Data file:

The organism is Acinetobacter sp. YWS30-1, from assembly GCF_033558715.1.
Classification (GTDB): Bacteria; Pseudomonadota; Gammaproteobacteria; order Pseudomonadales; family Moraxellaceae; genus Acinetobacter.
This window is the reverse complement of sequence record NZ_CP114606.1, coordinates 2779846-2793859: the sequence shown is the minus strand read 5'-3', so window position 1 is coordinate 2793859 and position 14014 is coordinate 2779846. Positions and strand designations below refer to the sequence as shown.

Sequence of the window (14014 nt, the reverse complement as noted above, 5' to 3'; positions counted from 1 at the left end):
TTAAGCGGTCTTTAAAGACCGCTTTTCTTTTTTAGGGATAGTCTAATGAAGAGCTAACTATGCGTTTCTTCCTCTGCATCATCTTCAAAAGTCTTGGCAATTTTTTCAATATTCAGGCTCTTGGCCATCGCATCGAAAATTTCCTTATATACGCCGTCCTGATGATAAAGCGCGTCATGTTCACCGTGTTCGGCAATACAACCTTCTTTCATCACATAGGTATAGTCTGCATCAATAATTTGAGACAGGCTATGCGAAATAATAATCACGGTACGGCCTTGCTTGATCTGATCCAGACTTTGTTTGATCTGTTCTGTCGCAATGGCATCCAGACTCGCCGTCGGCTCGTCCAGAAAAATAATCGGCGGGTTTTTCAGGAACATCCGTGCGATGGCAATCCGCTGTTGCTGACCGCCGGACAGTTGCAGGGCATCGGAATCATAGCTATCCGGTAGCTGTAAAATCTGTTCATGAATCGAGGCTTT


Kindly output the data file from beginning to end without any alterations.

The organism is Acinetobacter sp. YWS30-1, from assembly GCF_033558715.1.
Classification (GTDB): Bacteria; Pseudomonadota; Gammaproteobacteria; order Pseudomonadales; family Moraxellaceae; genus Acinetobacter.
This window is the reverse complement of sequence record NZ_CP114606.1, coordinates 2779846-2793859: the sequence shown is the minus strand read 5'-3', so window position 1 is coordinate 2793859 and position 14014 is coordinate 2779846. Positions and strand designations below refer to the sequence as shown.

Sequence of the window (14014 nt, the reverse complement as noted above, 5' to 3'; positions counted from 1 at the left end):
TTAAGCGGTCTTTAAAGACCGCTTTTCTTTTTTAGGGATAGTCTAATGAAGAGCTAACTATGCGTTTCTTCCTCTGCATCATCTTCAAAAGTCTTGGCAATTTTTTCAATATTCAGGCTCTTGGCCATCGCATCGAAAATTTCCTTATATACGCCGTCCTGATGATAAAGCGCGTCATGTTCACCGTGTTCGGCAATACAACCTTCTTTCATCACATAGGTATAGTCTGCATCAATAATTTGAGACAGGCTATGCGAAATAATAATCACGGTACGGCCTTGCTTGATCTGATCCAGACTTTGTTTGATCTGTTCTGTCGCAATGGCATCCAGACTCGCCGTCGGCTCGTCCAGAAAAATAATCGGCGGGTTTTTCAGGAACATCCGTGCGATGGCAATCCGCTGTTGCTGACCGCCGGACAGTTGCAGGGCATCGGAATCATAGCTATCCGGTAGCTGTAAAATCTGTTCATGAATCGAGGCTTT